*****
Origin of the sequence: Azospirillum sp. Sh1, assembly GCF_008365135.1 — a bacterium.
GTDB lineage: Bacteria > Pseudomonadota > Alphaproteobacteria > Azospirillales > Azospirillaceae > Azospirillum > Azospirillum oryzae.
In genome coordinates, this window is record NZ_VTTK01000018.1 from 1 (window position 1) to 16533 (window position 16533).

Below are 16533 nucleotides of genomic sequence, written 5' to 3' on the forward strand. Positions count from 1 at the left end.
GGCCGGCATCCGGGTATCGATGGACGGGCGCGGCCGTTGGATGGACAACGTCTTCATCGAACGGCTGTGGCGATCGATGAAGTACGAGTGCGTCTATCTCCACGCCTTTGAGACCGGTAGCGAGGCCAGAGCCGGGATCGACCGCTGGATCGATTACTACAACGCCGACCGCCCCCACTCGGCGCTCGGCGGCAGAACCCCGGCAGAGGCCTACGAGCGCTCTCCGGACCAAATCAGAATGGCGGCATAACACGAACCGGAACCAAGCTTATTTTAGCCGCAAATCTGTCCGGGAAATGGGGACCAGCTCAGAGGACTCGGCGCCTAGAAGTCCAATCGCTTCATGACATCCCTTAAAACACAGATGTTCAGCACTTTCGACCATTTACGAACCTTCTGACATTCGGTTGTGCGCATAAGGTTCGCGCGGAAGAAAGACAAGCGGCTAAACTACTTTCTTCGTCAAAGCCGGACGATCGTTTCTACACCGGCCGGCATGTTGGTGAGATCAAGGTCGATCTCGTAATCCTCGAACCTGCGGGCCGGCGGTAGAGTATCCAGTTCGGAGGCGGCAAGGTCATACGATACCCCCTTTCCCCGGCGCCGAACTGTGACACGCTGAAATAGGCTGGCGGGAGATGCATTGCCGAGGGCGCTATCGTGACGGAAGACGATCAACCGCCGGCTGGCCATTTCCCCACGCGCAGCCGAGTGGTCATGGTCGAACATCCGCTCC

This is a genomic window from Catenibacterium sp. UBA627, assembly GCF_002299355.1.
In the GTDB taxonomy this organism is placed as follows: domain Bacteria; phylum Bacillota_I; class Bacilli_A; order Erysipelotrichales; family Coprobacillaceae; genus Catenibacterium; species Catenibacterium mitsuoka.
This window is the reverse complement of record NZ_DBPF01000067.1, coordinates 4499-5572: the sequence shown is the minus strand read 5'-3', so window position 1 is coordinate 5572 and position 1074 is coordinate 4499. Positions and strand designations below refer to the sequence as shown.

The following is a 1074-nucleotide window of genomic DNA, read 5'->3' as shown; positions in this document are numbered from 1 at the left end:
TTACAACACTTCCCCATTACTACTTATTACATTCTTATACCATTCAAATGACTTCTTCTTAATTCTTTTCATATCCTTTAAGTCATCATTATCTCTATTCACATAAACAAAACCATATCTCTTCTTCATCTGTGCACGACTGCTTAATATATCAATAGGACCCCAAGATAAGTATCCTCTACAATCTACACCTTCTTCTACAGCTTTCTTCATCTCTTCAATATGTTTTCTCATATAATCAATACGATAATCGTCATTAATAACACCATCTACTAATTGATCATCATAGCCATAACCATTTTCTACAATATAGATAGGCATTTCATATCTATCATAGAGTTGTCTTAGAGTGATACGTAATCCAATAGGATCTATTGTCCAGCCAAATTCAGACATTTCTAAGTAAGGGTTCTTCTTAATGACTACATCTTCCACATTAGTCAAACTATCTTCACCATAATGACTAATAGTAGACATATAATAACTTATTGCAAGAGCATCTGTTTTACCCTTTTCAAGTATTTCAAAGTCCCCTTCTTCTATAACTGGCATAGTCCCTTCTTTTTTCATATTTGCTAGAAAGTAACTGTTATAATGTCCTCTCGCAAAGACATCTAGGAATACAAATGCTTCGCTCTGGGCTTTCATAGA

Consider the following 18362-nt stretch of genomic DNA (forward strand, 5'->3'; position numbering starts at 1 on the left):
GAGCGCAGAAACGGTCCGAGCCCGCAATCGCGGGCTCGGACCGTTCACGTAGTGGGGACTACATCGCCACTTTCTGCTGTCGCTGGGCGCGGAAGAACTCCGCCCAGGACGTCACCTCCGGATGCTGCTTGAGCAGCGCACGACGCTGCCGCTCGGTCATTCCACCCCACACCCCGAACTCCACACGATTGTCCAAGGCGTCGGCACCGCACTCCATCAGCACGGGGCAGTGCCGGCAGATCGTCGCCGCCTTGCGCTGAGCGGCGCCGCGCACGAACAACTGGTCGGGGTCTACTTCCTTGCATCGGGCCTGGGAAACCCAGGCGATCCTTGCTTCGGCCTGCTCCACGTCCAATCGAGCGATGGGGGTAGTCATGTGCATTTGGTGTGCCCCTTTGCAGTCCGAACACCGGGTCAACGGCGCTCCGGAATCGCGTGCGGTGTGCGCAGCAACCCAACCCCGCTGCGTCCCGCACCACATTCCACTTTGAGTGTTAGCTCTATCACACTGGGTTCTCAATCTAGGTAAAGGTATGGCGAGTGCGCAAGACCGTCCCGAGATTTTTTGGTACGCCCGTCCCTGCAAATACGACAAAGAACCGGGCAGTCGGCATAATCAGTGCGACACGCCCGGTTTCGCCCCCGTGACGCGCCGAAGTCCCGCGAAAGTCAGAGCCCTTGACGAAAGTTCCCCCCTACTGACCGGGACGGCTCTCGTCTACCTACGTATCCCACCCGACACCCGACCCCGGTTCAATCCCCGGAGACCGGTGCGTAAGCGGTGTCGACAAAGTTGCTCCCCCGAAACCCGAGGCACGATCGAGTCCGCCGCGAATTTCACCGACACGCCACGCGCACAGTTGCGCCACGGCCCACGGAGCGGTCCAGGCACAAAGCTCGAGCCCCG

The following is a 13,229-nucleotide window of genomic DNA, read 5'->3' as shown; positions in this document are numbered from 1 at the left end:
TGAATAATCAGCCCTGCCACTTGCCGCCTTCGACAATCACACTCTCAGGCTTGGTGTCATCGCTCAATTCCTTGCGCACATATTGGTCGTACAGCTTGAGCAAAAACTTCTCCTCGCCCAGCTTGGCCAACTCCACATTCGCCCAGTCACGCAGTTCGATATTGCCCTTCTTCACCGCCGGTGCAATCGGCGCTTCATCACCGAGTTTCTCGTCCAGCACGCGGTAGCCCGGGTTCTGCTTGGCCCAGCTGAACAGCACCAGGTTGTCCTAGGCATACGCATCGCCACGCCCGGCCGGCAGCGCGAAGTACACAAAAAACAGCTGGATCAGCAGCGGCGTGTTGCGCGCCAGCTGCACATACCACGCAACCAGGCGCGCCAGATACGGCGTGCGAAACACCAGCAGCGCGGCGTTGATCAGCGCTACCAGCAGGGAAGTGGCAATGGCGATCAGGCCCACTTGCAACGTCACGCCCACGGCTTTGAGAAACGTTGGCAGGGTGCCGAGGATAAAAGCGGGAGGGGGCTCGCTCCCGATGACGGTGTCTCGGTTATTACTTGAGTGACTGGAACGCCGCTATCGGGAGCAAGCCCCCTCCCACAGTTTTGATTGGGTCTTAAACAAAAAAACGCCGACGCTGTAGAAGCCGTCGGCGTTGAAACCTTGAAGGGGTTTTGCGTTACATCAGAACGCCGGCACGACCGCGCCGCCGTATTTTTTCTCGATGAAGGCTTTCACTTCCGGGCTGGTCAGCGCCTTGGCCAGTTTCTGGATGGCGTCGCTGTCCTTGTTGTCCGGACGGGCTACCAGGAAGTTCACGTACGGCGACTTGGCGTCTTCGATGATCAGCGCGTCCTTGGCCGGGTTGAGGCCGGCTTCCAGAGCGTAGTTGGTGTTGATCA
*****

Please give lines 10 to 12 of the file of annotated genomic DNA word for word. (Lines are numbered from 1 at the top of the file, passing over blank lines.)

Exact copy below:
TTACAACACTTCCCCATTACTACTTATTACATTCTTATACCATTCAAATGACTTCTTCTTAATTCTTTTCATATCCTTTAAGTCATCATTATCTCTATTCACATAAACAAAACCATATCTCTTCTTCATCTGTGCACGACTGCTTAATATATCAATAGGACCCCAAGATAAGTATCCTCTACAATCTACACCTTCTTCTACAGCTTTCTTCATCTCTTCAATATGTTTTCTCATATAATCAATACGATAATCGTCATTAATAACACCATCTACTAATTGATCATCATAGCCATAACCATTTTCTACAATATAGATAGGCATTTCATATCTATCATAGAGTTGTCTTAGAGTGATACGTAATCCAATAGGATCTATTGTCCAGCCAAATTCAGACATTTCTAAGTAAGGGTTCTTCTTAATGACTACATCTTCCACATTAGTCAAACTATCTTCACCATAATGACTAATAGTAGACATATAATAACTTATTGCAAGAGCATCTGTTTTACCCTTTTCAAGTATTTCAAAGTCCCCTTCTTCTATAACTGGCATAGTCCCTTCTTTTTTCATATTTGCTAGAAAGTAACTGTTATAATGTCCTCTCGCAAAGACATCTAGGAATACAAATGCTTCGCTCTGGGCTTTCATAGA

Consider the following 18362-nt stretch of genomic DNA (forward strand, 5'->3'; position numbering starts at 1 on the left):
GAGCGCAGAAACGGTCCGAGCCCGCAATCGCGGGCTCGGACCGTTCACGTAGTGGGGACTACATCGCCACTTTCTGCTGTCGCTGGGCGCGGAAGAACTCCGCCCAGGACGTCACCTCCGGATGCTGCTTGAGCAGCGCACGACGCTGCCGCTCGGTCATTCCACCCCACACCCCGAACTCCACACGATTGTCCAAGGCGTCGGCACCGCACTCCATCAGCACGGGGCAGTGCCGGCAGATCGTCGCCGCCTTGCGCTGAGCGGCGCCGCGCACGAACAACTGGTCGGGGTCTACTTCCTTGCATCGGGCCTGGGAAACCCAGGCGATCCTTGCTTCGGCCTGCTCCACGTCCAATCGAGCGATGGGGGTAGTCATGTGCATTTGGTGTGCCCCTTTGCAGTCCGAACACCGGGTCAACGGCGCTCCGGAATCGCGTGCGGTGTGCGCAGCAACCCAACCCCGCTGCGTCCCGCACCACATTCCACTTTGAGTGTTAGCTCTATCACACTGGGTTCTCAATCTAGGTAAAGGTATGGCGAGTGCGCAAGACCGTCCCGAGATTTTTTGGTACGCCCGTCCCTGCAAATACGACAAAGAACCGGGCAGTCGGCATAATCAGTGCGACACGCCCGGTTTCGCCCCCGTGACGCGCCGAAGTCCCGCGAAAGTCAGAGCCCTTGACGAAAGTTCCCCCCTACTGACCGGGACGGCTCTCGTCTACCTACGTATCCCACCCGACACCCGACCCCGGTTCAATCCCCGGAGACCGGTGCGTAAGCGGTGTCGACAAAGTTGCTCCCCCGAAACCCGAGGCACGATCGAGTCCGCCGCGAATTTCACCGACACGCCACGCGCACAGTTGCGCCACGGCCCACGGAGCGGTCCAGGCACAAAGCTCGAGCCCCG